Whenever you write about marriage and binary couples not really working, I smile to myself. Sure, you're probably right, something about statistics and averages and most people. But, I found myself out beyond the second standard deviation for relationship fulfilment thanks to you.
Jan 22, 2014
Back in the days of the DNRC newsletter, long before this blog, you posted a story about how an editor wrote you a letter of encouragement. That letter led you to work harder at what would become Dilbert. You urged us all to, and I paraphrase loosely here, "Find someone whose happiness you have no stake in, and do something uplifting for them." It requires making a thoughtful action for a specific individual, with no hope of payback.
+4 Rank Up Rank Down
Jan 22, 2014
For me it's more small things in your cartoons, mostly knowing that engineers around the world essentially have the same sort of problems.

And your cartoons trained up the cynic in my head something great. By now I can hear just about any persuasive argument and figure out what Dilbert or Wally would say. So, now I almost reflexively view any argument from at least two sides. This is a great help in preventing me from being "led" by a good talker.

And, of course, since http://dilbert.com/strips/comic/2010-05-22/ I'm hopelessly in love with Alice.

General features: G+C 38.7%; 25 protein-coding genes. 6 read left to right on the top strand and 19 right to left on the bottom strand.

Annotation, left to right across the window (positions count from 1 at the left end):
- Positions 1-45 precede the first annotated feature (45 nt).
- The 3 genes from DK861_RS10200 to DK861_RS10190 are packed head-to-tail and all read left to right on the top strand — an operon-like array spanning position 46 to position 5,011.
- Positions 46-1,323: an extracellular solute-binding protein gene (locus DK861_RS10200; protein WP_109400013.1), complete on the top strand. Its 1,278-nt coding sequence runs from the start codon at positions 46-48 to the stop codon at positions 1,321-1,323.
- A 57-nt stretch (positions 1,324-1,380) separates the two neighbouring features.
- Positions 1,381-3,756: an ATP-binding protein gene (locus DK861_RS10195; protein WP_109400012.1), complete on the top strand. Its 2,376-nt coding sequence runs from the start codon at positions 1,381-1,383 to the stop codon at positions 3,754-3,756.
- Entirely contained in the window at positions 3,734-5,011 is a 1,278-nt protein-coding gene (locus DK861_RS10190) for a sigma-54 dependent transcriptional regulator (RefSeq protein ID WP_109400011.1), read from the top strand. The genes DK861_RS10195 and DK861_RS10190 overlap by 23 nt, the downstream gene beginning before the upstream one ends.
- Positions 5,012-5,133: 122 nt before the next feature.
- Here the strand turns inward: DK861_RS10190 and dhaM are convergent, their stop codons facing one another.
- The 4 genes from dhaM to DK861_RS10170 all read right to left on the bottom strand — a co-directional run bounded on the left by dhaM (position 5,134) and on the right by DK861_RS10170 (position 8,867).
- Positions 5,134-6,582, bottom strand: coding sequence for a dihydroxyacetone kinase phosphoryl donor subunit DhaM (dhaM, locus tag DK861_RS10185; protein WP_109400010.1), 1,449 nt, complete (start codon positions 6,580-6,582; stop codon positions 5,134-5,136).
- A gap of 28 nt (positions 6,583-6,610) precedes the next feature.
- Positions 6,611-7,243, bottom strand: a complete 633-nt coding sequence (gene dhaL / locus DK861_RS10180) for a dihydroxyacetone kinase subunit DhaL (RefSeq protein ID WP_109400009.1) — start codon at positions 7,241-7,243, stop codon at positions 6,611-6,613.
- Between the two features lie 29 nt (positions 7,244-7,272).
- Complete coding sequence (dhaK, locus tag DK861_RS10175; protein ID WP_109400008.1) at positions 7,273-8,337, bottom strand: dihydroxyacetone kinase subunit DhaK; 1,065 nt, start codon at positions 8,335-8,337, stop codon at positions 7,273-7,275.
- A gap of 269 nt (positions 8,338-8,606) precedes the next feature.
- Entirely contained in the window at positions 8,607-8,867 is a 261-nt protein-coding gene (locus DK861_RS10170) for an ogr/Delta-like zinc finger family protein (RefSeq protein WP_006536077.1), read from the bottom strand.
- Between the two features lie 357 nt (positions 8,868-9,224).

Oh, and your "system vs goal" has already shown up once before: http://dilbert.com/strips/comic/2000-05-09/
Jan 22, 2014
I would echo what many others have stated here about how the "entertainment" you provide is NOT insignificant in our lives. I've read your blog and cartoons daily for many years. I'm always on the search for intellectual stimulation. I always come here first everyday for that stimulation because for me, learning without being entertained is boring. There are not many people that can teach, instruct and stimulate the mind and make it entertaining at the same time. My 16 hellish years of classroom instruction were living proof of that.
I live a very isolated rural existence these days so to find this level of stimulation is truly a treasure for someone like myself. So, most sincerely I thank you very much for improving the quality of my life on a daily basis.
Jan 22, 2014
[The fact that so many readers agree with your blogs has, however, made me realize how much out of touch I am apparently with modern popular thinking.]